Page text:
April 18


Vistro Networking for Small Groups

By Mike Spack

April 18, 2016

amazon work spaces, network license, networking, PTV North America, Vistro networking, Vistro Software

11277397_mlGuest Post by Bryant Ficek, PE, PTOE, Vice President at Spack Consulting.

As we have written about before, we use PTV’s Vistro for the vast majority of our projects. Currently, we have two licenses for the software. With three engineers using the software regularly, and another using it occasionally, you can image the potential headaches of shifting licenses between computers or having to specifically dedicate a couple computers as some types of software will have you do. Luckily, PTV offers an attractive alternative – a network license.

Those familiar with CAD software or working at larger firms may be familiar with network licenses. You purchase as many licenses as you need and users are able to access the company server for a license to use the software when needed. Since not everyone needs the software at once, you are able to get by with fewer licenses than total people who will need the software at some point. It’s a no-brainer for larger companies with internal servers, IT departments, and two or more software users. But what about smaller companies like ours?

We don’t have a central server and our IT department consists of us and whatever we can find on the internet. In this case, we have been able to use the Windows Workgroup. The Vistro software is loaded on everyone’s individual computers. The Vistro dongle is attached to one computer in the office (doesn’t matter which). When we need to use Vistro, our own computers are able to select a license through the Workgroup connection. We receive warnings if two people are already using Vistro, although that has not been an issue to-date.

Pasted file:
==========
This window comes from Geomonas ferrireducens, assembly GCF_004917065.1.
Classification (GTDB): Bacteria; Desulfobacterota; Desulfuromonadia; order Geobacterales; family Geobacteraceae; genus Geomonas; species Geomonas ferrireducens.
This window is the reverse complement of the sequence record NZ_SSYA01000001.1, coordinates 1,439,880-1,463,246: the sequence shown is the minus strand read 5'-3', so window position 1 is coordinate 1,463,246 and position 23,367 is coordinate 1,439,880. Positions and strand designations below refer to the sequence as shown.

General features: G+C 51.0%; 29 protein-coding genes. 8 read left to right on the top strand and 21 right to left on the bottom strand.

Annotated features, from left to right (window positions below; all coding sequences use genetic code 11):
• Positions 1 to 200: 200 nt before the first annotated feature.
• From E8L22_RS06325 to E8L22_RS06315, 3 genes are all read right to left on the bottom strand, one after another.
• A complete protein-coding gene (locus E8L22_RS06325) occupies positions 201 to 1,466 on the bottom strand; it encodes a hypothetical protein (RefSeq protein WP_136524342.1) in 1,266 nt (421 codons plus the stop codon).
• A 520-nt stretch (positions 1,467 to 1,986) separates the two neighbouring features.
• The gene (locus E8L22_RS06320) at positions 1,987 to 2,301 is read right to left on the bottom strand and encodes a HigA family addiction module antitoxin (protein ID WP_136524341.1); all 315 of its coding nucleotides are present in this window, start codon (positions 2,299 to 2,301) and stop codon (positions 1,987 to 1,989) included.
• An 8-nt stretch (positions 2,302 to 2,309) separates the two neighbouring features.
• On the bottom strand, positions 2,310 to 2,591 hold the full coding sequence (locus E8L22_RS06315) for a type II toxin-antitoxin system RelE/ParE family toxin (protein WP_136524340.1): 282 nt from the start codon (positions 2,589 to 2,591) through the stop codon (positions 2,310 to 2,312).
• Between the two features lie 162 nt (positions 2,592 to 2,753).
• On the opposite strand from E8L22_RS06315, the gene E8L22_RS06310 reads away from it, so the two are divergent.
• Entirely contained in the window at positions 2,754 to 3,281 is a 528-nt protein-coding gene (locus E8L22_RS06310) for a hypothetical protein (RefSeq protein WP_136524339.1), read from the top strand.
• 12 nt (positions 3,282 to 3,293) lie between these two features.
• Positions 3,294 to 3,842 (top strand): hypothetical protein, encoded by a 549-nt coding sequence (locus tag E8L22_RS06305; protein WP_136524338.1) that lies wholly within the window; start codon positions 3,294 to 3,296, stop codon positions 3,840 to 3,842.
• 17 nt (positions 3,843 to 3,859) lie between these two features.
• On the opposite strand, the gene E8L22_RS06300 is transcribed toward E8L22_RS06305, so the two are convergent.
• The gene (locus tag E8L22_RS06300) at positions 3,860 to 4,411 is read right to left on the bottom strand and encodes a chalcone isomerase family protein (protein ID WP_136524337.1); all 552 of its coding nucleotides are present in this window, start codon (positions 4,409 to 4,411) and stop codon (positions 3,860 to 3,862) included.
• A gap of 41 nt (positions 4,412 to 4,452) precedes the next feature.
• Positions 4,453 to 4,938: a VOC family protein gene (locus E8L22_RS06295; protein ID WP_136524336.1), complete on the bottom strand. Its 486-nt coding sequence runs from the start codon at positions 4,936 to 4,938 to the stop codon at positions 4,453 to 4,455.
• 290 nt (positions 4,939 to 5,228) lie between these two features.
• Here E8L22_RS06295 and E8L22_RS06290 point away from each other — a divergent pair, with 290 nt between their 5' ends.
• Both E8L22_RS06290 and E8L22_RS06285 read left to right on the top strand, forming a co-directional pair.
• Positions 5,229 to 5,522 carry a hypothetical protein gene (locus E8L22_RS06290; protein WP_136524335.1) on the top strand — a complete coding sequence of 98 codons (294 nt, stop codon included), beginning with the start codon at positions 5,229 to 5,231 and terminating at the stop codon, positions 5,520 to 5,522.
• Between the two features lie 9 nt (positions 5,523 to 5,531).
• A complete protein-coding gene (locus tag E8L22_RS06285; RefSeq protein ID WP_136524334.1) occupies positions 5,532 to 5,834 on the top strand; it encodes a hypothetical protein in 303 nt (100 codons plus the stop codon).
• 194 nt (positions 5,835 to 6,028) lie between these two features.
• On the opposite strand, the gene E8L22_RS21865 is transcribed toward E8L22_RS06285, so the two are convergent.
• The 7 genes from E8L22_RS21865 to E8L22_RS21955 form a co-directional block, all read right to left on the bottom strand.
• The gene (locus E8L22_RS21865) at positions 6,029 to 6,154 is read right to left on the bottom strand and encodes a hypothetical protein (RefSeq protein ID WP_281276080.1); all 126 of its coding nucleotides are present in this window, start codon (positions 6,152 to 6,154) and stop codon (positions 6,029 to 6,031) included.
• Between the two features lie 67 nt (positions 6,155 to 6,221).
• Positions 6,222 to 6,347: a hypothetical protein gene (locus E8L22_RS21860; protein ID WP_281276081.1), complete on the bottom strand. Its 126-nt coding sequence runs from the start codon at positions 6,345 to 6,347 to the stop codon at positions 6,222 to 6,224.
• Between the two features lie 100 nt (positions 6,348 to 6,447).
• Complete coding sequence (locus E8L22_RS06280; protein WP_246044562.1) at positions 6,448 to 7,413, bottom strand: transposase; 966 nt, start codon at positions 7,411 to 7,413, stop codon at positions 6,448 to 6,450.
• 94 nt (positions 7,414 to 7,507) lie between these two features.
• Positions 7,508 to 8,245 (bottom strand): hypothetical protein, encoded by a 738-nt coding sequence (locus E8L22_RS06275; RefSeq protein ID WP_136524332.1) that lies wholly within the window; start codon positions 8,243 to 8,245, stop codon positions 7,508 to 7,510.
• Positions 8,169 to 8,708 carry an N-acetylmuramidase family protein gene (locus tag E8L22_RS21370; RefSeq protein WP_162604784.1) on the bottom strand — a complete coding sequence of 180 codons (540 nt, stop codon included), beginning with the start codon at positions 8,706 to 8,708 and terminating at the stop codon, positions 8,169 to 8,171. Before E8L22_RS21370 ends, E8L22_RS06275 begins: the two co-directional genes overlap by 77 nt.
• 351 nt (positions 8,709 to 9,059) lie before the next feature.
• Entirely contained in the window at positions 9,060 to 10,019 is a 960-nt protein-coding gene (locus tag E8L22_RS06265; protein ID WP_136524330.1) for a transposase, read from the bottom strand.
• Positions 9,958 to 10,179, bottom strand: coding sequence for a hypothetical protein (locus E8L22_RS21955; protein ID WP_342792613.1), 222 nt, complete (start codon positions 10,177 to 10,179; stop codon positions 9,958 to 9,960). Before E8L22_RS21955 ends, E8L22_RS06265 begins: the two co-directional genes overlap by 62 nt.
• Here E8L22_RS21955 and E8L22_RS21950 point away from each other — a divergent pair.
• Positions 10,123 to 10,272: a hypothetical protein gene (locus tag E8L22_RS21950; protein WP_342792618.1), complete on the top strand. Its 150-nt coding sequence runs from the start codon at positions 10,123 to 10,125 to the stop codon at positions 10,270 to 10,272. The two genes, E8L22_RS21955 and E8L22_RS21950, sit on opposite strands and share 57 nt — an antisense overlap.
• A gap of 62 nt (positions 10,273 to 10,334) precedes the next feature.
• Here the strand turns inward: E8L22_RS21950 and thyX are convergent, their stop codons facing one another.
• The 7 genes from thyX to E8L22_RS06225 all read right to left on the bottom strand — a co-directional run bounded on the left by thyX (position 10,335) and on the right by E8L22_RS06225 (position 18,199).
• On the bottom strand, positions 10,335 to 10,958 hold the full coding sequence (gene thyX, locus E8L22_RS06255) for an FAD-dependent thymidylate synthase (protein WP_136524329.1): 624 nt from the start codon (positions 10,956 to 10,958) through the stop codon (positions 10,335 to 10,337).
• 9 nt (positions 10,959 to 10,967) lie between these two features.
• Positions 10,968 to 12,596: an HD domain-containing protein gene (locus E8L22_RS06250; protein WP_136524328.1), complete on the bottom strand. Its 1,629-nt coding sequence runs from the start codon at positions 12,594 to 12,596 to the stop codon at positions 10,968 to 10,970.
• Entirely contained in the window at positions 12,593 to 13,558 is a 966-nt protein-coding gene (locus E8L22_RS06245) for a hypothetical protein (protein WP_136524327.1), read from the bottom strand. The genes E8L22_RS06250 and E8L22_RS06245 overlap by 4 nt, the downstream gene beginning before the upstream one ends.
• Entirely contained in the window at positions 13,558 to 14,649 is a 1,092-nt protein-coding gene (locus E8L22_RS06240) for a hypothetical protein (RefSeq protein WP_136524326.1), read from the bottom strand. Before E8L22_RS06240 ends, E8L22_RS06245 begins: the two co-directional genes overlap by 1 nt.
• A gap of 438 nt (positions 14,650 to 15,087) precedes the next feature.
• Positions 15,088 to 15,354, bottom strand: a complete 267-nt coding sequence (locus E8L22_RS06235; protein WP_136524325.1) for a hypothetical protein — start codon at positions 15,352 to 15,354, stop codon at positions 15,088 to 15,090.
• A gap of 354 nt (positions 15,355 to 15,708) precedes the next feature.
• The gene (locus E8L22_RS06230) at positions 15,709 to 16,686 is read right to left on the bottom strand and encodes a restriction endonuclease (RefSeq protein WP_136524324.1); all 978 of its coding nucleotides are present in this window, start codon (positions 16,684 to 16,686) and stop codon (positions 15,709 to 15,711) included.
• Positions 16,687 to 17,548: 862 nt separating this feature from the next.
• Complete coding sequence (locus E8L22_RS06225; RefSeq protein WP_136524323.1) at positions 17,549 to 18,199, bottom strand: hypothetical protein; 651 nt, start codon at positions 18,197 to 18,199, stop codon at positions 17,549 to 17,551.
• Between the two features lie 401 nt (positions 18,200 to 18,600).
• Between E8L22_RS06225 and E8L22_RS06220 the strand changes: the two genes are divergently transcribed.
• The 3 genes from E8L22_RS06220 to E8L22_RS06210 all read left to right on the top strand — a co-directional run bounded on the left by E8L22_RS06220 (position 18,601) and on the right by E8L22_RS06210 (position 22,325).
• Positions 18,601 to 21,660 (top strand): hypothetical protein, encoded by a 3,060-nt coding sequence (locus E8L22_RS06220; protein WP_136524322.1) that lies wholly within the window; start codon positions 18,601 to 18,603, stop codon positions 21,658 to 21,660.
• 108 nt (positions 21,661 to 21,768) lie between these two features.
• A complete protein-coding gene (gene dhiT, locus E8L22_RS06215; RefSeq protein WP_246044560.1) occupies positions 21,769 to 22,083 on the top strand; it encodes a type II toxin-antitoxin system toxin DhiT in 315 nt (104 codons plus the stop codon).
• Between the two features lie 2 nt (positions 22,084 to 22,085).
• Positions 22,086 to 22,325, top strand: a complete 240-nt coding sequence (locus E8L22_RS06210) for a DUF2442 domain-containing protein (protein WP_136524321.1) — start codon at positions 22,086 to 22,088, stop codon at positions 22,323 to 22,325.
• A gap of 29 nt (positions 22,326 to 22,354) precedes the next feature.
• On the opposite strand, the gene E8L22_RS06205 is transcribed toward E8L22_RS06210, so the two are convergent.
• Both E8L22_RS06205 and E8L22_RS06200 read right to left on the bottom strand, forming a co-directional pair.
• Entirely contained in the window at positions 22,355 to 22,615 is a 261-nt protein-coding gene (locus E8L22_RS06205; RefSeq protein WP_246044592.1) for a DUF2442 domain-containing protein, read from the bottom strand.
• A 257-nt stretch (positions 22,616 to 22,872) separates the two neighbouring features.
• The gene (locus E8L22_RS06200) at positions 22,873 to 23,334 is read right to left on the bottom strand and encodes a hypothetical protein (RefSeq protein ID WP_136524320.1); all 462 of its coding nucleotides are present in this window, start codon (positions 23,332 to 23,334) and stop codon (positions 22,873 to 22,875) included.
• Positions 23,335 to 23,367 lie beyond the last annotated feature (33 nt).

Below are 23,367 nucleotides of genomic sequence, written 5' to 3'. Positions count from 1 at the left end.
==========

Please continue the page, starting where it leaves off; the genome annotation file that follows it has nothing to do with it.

There is an extra fee for the network capability and a couple extra steps to configure the software and computers individually. But this is a relatively painless set-up and a way to easily increase the accessibility of Vistro without springing for one or more licenses.

We are also looking into how best to configure everything if we want to use the software remotely as our staff often work from home. PTV has suggested Amazon Work Spaces as one potential method, which is what they use internally. We will likely write about this topic again as we continue to explore what works best for us.

However that turns out, the bottom-line is that with networking capability, Vistro is a great option to improve accessibility to your office’s traffic engineers.

Are you thinking about purchasing Vistro for your office? Receive a $250 discount off of Vistro when you use or mention the Promo Code “SPACK16″ when ordering from PTV North America.

  • Is VISTRO any more HCM-compatible than it was in version 2 or 3? I interacted with PTV at the time and gave up. PTV loosely acknowledged it wasn’t compliant, and then didn’t fix it in service packs to my knowledge.

  • PTV implements the HCM 2010 and HCM 2000 procedures (and coming soon, the HCM 6th Edition when it is published later this year) for the following control types: signals, two-way stops, all-way stops and roundabouts. We implement the methods based on the manuals and TRB-issued computational engines. As with any implementation, there may be cases where interpretations need to be made; however, we consider our implementations to be representative of the HCM methods. If you have any specific concerns, please let me know (bill.cisco@ptvgroup.com). Thank you.

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    Mike Spack

    My mission is to help traffic engineers, transportation planners, and other transportation professionals improve our world.

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